So I’m really, really encourage you to avoid the tools at all costs until you’ve kind of played through it manually and, and felt like you get just the tiniest bit of traction and results. I’m kind of in the same vein with that is my next one. And that’s never a learning to work small. So a lot of times, especially if you go into a big organization first, you will always work on these kinds of huge campaigns, these branding campaigns and they’re super sexy and interesting and beautiful to kind of work through. Or you’re just used to spending a ton of money. And of course you can get reaction. Um, if you go into the marketplace and just dump tons of money into ad words, you, you will get clicks, you will get responses. Uh, and if you get, if you create enough scale in anything, um, you will get something that feels like success, but you’ll never get a clear understanding of incrementally what is a strong performance.

Um, so I’m, I’m a big advocate of working small first. I’m trying to, to maximize the amount of impact, the amount of, of reaction, the amount of, of success that you can have with a very, very small investment. And that could be money that could be time. Um, and, and for the least amount of investment, what is the maximum unit I’m a success or effect can I have? And once I get to understanding that ratio, uh, it really helps me when I go to scale, right? So if I can figure out with a small amount of investment of time and money, what is the maximum amount of, of engagement reaction conversion, um, response can I get for that small unit? And then once I know what that unit is and I say, Hey, if I put this amount of time or I put this amount of money in here, I will get x number of conversions, I’ll get x number of traffic.

Um, and then from there I know what that ratio is and then I see, okay, if I double my spend or, you know, add some incremental amount of spend to it or add some incremental amount of time, do I get the same ratio of, of impact, do I get the same ratio of outcome from that? And then that tells me that that second test tells me, okay, do I have something here that will scale or does it just mean that hey, if I give it this much personal attention and people are just, they feel like it’s a personal connection and they feel some sort of reciprocity to me, but I can’t scale it, right? Because I can’t give that level of personalization maybe at scale. Um, but so that’s really important kind of second step to figure out there by, by working small you can do that.

And then this is also conveys into the tool, um, once I get that incremental level of success, can I apply a tool that allows me to scale and do I get the same ratio of impact from that? So it’s a really, if you start by working small, uh, you’ll create a baseline and a metric that you can really determine whether or not you’re scaling efforts, uh, or viable because not everything that you could do small can you scale. And so that’s a really important kind of second step to get right because again, if you, if you test something small, which, which you should, um, and then you just, then you know, 10 x your spend a lot of times, you know, you’ll, you’ll create a lot of damage in that case. So you need to Kinda walk those steps up so you can see if the scale is viable.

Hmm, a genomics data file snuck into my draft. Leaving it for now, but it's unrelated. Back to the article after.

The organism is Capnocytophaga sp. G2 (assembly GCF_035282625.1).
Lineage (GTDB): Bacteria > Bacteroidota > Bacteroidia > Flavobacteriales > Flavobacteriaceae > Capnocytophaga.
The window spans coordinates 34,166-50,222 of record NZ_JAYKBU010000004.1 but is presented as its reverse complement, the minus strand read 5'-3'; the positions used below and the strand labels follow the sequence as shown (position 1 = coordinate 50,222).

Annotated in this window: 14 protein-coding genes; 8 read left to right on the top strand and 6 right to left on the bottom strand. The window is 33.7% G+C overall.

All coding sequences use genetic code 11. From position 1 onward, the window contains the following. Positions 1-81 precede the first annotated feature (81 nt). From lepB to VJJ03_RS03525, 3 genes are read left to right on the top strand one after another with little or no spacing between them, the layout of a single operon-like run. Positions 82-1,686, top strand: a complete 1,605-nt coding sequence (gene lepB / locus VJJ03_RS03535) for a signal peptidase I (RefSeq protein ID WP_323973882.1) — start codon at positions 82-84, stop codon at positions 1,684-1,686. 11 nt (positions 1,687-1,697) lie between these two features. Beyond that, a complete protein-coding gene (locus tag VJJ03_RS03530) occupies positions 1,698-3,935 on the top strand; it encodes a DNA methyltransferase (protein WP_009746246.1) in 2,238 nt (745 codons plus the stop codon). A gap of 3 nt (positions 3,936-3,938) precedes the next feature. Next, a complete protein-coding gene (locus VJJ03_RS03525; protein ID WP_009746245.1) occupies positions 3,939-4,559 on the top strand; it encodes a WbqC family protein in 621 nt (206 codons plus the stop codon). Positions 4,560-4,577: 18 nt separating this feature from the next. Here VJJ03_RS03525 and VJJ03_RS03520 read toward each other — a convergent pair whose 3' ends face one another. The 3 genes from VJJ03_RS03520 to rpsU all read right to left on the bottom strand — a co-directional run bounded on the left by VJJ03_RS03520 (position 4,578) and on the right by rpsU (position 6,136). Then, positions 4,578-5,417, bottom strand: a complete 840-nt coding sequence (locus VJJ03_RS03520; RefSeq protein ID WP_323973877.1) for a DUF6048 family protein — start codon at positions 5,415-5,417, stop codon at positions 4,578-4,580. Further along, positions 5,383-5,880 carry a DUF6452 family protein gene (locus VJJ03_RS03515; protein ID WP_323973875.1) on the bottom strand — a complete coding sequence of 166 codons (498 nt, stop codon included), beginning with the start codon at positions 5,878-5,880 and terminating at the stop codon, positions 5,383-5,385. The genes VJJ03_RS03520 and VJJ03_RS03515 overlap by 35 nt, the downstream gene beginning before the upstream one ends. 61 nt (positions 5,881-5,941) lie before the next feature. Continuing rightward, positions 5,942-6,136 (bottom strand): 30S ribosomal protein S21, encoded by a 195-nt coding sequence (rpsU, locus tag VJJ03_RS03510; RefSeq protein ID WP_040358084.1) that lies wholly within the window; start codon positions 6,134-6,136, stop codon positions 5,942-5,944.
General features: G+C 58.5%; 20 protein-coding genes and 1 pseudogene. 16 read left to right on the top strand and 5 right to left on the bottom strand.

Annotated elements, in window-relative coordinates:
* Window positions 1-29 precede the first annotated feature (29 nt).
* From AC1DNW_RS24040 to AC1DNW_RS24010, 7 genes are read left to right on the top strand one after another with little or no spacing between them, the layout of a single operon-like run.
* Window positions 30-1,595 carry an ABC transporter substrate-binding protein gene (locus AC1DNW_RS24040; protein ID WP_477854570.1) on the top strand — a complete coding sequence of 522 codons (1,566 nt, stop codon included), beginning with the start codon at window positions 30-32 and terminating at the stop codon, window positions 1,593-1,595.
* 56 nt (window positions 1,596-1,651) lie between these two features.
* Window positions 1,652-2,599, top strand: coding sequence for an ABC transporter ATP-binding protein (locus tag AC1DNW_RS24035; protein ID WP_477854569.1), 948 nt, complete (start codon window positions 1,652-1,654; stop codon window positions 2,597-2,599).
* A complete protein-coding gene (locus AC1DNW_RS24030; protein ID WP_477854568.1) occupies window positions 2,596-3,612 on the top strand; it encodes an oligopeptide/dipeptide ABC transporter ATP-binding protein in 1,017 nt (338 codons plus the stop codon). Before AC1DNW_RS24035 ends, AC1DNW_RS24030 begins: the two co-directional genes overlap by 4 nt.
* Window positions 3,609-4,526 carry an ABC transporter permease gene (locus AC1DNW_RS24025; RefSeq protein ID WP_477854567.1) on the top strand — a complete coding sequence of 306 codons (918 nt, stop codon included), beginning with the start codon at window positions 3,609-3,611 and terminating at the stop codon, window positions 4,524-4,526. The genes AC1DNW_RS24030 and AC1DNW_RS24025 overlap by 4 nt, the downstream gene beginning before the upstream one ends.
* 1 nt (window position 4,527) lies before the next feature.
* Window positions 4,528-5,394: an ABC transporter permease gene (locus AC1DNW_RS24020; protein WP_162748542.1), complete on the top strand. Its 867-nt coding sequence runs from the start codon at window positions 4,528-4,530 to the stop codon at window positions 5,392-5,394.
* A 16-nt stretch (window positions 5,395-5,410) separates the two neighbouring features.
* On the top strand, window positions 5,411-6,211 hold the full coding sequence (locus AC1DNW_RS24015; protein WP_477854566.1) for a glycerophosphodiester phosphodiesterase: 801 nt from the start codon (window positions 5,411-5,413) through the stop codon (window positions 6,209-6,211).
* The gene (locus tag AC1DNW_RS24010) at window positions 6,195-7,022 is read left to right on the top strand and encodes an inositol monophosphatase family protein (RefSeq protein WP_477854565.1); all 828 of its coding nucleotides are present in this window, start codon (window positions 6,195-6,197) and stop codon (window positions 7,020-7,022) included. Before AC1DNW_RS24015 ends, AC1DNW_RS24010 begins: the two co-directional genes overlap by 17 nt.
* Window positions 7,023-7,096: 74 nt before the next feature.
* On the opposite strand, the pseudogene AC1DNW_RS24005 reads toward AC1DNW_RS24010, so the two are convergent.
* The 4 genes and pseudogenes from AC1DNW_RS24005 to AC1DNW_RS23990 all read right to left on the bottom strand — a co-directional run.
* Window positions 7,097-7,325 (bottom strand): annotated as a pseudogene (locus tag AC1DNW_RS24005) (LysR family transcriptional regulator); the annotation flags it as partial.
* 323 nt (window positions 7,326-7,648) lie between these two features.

Um, another one, and this is growing more and more important, uh, as far as a mistake to avoid. Um, and that is people marketing folks who avoid, um, understanding or being involved with the technical stuff. Um, this is a real sad comment when, when I hear a client’s or, or, uh, even people that are in the marketing professionals say, well, I don’t understand the technical stuff, so that’s not, I just do the creative, right? I just do the creative stuff. Um, I just, I just think about like, you know, great marketing, uh, taglines and, and, and beautiful brand aesthetics and that sort of thing. And I don’t, I don’t mess with the technical stuff, especially in digital marketing. The technical stuff is a huge point of leverage, right? And so you gotTa, you gotTa dig in there, you’ve got to, you’ve got to make sure that you understand, I’m technically a lot of the aspects of how this stuff works.

You gotTa, you gotta dig into understanding how the Internet works. You got to dig in and you gotta understand how analytics and tracking and goal tracking work so that you can actually see the behavior and you could test the behavior that’s happening. You’ve got to understand the technical stuff so you can understand what’s viable, um, when you’re developing some sort of engaging mechanism, um, or how you can, I mean, group growth hacking as a concept is really kind of brought this to the forefront is if you’ve, if you marry a, a marketer, a and a software engineer together, um, that, that, uh, two person duo could outperform any marketer, right? Because you can constantly iterate, test and those sorts of things. And you can build stuff that enhances, uh, the behavioral characteristics, um, and the behavioral responses that are most important and powerful to you.

So I can’t tell you how critical that is, especially a, as the internet gets more dynamic, more fractured. Uh, now we’re talking about websites and mobile, um, and the characteristics, behaviors, the technical aspects of those or a wholly different. If you don’t understand the technical stuff, it’s gonna be really difficult for you to understand what is possible, um, and how, um, how things will work better. Um, and when you experience things, um, and you try to translate those into things that you do, it’s really important for you to understand like how do these things work? Um, if you see something in the wild that you think is super interesting, um, and you want to bring to a client, it’s really important for you to figure out like, how did they do that? How did they achieve that? How does that work? How did they get me to do what they got me to do?